However, that doesn’t mean that learning has to stop. We’ll just find a way to take our lesson into the activity. And since this is MATH MONDAY here in Sizzleland, let’s go find some ways to put. . .
Major Motion into Math. Read the rest of this entry »
November 5, 2012
Here’s what you typically hear for “keeping your child focused”–
Clear your desk
Feet flat on the floor.
Elbows near your sides.
Get ready to work.
Now. . .focus, focus, focus.
Isn’t this what we typically hear as instructions on how to focus?
And for most kids, this might be useful advice. <though I remain skeptical>
But for the Sizzler, this simply won’t work. It can’t.
They have a movement requirement as part of their learning process.
Truth is. . . Read the rest of this entry »
October 17, 2012
Be quiet. That’s right. Stop talking sometimes, especially at critical thinking moments. This is one of THE hardest things for me to do. Here’s how I typically get it wrong.
“So Glenn, you’ve got two fractions and you need to divide one by the other.”
He begins to think. He’s working it out in his brain. He’s sorting. Accessing. Processing.
But before he’s able to complete the newly forming thought, a little mommy bird begins chirping in his ear.
“Do you remember?”
“What’s the rule again?”
“Think. There’s something special you need to do.”
“How does that little math rhyme go again?”
Peck. Peck. Peck. Read the rest of this entry »
September 5, 2012
Letter Week continues here at Sizzle Bop.
Yesterday we took on LETTER ONE–the issue of learning to Wait Before Speaking, a very tough skill for Sizzlers to learn. We’ve gotten some nice feedback from you on that one. (Thanks, by the way.)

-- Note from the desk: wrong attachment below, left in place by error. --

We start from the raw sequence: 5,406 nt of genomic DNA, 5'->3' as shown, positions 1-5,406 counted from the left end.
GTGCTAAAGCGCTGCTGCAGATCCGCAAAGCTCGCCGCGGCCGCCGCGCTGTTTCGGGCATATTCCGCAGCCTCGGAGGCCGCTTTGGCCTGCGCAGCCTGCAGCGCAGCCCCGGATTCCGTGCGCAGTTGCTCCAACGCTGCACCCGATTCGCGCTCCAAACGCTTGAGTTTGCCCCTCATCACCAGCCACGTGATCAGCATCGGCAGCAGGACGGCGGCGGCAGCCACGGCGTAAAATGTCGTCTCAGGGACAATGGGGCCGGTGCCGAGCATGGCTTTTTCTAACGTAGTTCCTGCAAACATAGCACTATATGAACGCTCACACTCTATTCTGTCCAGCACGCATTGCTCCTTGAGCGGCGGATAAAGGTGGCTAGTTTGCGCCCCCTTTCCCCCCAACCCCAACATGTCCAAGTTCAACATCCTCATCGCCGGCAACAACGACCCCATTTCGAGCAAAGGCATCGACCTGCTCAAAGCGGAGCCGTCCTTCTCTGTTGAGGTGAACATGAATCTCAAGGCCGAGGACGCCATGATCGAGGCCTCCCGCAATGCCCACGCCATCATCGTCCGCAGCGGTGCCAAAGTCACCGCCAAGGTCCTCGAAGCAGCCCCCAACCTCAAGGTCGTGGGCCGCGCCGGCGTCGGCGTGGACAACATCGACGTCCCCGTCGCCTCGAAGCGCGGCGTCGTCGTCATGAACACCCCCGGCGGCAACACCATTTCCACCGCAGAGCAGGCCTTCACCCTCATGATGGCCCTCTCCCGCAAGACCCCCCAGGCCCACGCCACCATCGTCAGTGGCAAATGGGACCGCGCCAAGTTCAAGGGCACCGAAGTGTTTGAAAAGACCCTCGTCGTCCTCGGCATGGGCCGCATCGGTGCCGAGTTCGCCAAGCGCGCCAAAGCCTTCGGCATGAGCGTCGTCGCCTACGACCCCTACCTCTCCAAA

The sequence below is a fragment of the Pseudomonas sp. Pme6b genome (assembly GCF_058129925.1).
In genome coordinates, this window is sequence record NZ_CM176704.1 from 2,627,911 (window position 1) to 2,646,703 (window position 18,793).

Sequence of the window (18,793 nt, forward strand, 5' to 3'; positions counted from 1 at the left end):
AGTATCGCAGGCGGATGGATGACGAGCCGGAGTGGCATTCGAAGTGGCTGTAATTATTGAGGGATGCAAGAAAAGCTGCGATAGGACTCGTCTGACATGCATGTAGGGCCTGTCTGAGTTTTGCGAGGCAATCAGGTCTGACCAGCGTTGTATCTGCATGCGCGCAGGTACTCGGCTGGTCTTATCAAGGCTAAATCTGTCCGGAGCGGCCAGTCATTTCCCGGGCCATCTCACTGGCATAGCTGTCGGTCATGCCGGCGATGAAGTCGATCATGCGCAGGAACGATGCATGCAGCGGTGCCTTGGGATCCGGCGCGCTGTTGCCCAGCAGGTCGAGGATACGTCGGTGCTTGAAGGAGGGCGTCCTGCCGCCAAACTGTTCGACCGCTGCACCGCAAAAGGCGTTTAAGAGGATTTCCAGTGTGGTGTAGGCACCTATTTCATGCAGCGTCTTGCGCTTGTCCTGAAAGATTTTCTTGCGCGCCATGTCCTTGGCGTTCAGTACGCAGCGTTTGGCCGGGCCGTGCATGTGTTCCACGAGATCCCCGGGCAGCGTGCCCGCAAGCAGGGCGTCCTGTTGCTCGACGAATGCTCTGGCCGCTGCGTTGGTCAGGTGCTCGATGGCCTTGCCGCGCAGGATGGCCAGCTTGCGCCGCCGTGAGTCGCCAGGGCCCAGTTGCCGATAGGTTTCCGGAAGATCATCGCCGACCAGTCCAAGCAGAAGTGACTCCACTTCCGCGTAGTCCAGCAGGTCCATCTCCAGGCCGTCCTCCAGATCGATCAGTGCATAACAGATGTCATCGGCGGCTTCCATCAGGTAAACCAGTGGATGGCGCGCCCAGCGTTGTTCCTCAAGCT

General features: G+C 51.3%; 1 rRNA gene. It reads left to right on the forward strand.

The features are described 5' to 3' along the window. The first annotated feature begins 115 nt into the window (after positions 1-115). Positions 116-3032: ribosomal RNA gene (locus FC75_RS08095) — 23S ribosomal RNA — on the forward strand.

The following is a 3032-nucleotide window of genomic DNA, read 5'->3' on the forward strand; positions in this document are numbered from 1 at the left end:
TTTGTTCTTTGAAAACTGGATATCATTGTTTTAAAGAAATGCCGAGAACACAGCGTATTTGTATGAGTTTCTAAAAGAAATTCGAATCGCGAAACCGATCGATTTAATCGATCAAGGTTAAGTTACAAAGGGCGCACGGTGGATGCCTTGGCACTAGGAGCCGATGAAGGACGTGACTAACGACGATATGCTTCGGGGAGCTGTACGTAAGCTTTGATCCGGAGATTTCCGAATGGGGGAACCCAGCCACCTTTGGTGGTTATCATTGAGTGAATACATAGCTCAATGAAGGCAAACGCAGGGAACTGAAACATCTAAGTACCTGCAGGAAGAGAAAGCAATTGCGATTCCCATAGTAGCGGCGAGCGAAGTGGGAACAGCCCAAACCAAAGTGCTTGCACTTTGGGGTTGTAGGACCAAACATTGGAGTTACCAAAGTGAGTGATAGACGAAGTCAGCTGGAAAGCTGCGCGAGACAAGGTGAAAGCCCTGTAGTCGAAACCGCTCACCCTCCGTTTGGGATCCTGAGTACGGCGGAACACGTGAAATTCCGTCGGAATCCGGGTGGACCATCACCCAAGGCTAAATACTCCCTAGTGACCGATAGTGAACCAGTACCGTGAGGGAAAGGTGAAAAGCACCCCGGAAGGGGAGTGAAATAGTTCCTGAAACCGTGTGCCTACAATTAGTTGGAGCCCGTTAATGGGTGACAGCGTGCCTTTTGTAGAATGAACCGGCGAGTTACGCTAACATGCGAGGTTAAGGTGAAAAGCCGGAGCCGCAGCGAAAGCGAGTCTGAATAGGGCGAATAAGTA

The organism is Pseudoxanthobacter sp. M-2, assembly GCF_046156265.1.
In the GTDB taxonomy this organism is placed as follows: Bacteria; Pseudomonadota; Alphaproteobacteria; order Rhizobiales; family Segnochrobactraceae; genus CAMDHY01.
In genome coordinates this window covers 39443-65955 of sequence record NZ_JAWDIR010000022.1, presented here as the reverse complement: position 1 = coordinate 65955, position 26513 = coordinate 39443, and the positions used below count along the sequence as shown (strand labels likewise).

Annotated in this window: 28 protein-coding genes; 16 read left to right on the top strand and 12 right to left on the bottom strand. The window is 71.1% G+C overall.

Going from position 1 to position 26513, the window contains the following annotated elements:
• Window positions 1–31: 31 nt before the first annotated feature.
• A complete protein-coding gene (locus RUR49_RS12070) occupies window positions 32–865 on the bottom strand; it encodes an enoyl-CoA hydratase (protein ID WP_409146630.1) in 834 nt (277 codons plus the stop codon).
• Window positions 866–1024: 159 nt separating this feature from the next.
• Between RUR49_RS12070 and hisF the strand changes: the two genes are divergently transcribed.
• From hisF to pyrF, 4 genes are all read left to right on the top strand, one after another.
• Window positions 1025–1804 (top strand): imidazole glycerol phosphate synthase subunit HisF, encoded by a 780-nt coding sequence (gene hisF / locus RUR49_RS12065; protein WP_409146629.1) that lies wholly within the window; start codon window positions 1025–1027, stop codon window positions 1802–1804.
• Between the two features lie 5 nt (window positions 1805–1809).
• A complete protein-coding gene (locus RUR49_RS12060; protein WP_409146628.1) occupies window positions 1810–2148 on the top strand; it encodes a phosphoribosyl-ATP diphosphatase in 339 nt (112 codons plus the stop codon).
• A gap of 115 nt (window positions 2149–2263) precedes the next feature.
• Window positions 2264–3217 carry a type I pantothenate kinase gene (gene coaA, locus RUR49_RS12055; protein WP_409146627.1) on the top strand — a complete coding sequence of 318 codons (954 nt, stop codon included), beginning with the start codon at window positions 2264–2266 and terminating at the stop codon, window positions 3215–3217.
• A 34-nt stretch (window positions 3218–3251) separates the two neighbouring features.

Today, let’s hit a tougher one.
LETTER TWO –Should We Homeschool or Public School? I’m Afraid Either Way!
Here are key pieces of a letter from Carri–
. . .My son (with a severe case of ADHD and mildly autistic) will be in 6th grade this next fall and our schools here are terrible for middle and high school. I have always wanted to homeschool, even before our kids were born, but the challenges with my son were so over whelming that I just did not have the strength or courage to do it. I was scared. I am still scared.
. . .I fear that I will fail him if I send him to public school. I also feel I will fail him if I homeschool him.
. . .He’s also very small for his age. This is also a problem, and I fear it will become worse. . .
. . .I just don’t know what to do. I have no support in this decision. My husband trusts my judgment but is gone a lot for work, so the decision is mostly mine. I could really use some words of wisdom from someone who knows a little about what I am facing. A few encouraging words or some kind of answers to the millions of questions I have. I would really appreciate any help you have time to give.
And now for an answer. . . Read the rest of this entry »